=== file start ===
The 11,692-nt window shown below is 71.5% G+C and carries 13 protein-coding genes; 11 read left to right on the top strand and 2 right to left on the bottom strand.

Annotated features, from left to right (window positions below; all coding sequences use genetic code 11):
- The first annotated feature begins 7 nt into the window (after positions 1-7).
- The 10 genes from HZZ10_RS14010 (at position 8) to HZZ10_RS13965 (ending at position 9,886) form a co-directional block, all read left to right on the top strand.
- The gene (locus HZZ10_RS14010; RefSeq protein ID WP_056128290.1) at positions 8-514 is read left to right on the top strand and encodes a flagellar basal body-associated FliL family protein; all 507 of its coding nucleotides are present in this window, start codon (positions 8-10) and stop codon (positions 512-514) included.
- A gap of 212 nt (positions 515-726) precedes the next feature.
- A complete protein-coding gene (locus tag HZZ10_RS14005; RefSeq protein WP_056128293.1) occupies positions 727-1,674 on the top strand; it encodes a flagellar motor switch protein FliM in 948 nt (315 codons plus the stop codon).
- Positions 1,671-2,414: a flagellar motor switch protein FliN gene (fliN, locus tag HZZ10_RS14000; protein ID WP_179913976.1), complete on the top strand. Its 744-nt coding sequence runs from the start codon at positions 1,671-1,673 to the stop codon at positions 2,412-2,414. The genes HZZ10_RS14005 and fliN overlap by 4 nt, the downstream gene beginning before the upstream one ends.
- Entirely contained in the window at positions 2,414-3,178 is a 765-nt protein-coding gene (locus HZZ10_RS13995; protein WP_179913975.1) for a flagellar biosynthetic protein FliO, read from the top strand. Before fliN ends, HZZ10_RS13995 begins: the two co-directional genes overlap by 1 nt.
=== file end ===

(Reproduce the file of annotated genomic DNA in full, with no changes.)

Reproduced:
The 11,692-nt window shown below is 71.5% G+C and carries 13 protein-coding genes; 11 read left to right on the top strand and 2 right to left on the bottom strand.

Annotated features, from left to right (window positions below; all coding sequences use genetic code 11):
- The first annotated feature begins 7 nt into the window (after positions 1-7).
- The 10 genes from HZZ10_RS14010 (at position 8) to HZZ10_RS13965 (ending at position 9,886) form a co-directional block, all read left to right on the top strand.
- The gene (locus HZZ10_RS14010; RefSeq protein ID WP_056128290.1) at positions 8-514 is read left to right on the top strand and encodes a flagellar basal body-associated FliL family protein; all 507 of its coding nucleotides are present in this window, start codon (positions 8-10) and stop codon (positions 512-514) included.
- A gap of 212 nt (positions 515-726) precedes the next feature.
- A complete protein-coding gene (locus tag HZZ10_RS14005; RefSeq protein WP_056128293.1) occupies positions 727-1,674 on the top strand; it encodes a flagellar motor switch protein FliM in 948 nt (315 codons plus the stop codon).
- Positions 1,671-2,414: a flagellar motor switch protein FliN gene (fliN, locus tag HZZ10_RS14000; protein ID WP_179913976.1), complete on the top strand. Its 744-nt coding sequence runs from the start codon at positions 1,671-1,673 to the stop codon at positions 2,412-2,414. The genes HZZ10_RS14005 and fliN overlap by 4 nt, the downstream gene beginning before the upstream one ends.
- Entirely contained in the window at positions 2,414-3,178 is a 765-nt protein-coding gene (locus HZZ10_RS13995; protein WP_179913975.1) for a flagellar biosynthetic protein FliO, read from the top strand. Before fliN ends, HZZ10_RS13995 begins: the two co-directional genes overlap by 1 nt.